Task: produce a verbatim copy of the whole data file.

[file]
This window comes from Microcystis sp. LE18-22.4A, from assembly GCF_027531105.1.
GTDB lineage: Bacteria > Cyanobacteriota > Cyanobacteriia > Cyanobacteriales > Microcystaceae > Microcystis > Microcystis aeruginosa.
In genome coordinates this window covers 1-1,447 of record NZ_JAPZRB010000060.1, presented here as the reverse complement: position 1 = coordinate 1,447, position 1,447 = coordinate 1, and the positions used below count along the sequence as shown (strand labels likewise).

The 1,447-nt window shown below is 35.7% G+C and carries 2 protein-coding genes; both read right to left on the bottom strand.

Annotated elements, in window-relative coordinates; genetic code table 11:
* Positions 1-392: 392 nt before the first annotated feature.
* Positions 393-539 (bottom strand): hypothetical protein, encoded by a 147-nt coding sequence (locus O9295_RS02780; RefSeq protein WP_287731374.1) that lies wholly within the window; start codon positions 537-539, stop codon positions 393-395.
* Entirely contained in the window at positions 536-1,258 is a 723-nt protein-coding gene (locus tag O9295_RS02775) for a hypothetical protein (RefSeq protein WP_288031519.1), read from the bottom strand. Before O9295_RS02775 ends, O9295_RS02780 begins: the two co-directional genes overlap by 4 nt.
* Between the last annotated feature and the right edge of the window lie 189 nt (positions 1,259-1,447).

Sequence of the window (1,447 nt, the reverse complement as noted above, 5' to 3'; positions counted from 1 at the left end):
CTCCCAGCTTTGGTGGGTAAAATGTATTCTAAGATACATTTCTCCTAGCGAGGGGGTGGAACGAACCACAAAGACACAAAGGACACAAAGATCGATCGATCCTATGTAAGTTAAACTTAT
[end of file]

This window comes from Microcystis sp. LE18-22.4A, from assembly GCF_027531105.1.
GTDB lineage: Bacteria > Cyanobacteriota > Cyanobacteriia > Cyanobacteriales > Microcystaceae > Microcystis > Microcystis aeruginosa.
In genome coordinates this window covers 1-1,447 of record NZ_JAPZRB010000060.1, presented here as the reverse complement: position 1 = coordinate 1,447, position 1,447 = coordinate 1, and the positions used below count along the sequence as shown (strand labels likewise).

The 1,447-nt window shown below is 35.7% G+C and carries 2 protein-coding genes; both read right to left on the bottom strand.

Annotated elements, in window-relative coordinates; genetic code table 11:
* Positions 1-392: 392 nt before the first annotated feature.
* Positions 393-539 (bottom strand): hypothetical protein, encoded by a 147-nt coding sequence (locus O9295_RS02780; RefSeq protein WP_287731374.1) that lies wholly within the window; start codon positions 537-539, stop codon positions 393-395.
* Entirely contained in the window at positions 536-1,258 is a 723-nt protein-coding gene (locus tag O9295_RS02775) for a hypothetical protein (RefSeq protein WP_288031519.1), read from the bottom strand. Before O9295_RS02775 ends, O9295_RS02780 begins: the two co-directional genes overlap by 4 nt.
* Between the last annotated feature and the right edge of the window lie 189 nt (positions 1,259-1,447).

Sequence of the window (1,447 nt, the reverse complement as noted above, 5' to 3'; positions counted from 1 at the left end):
CTCCCAGCTTTGGTGGGTAAAATGTATTCTAAGATACATTTCTCCTAGCGAGGGGGTGGAACGAACCACAAAGACACAAAGGACACAAAGATCGATCGATCCTATGTAAGTTAAACTTAT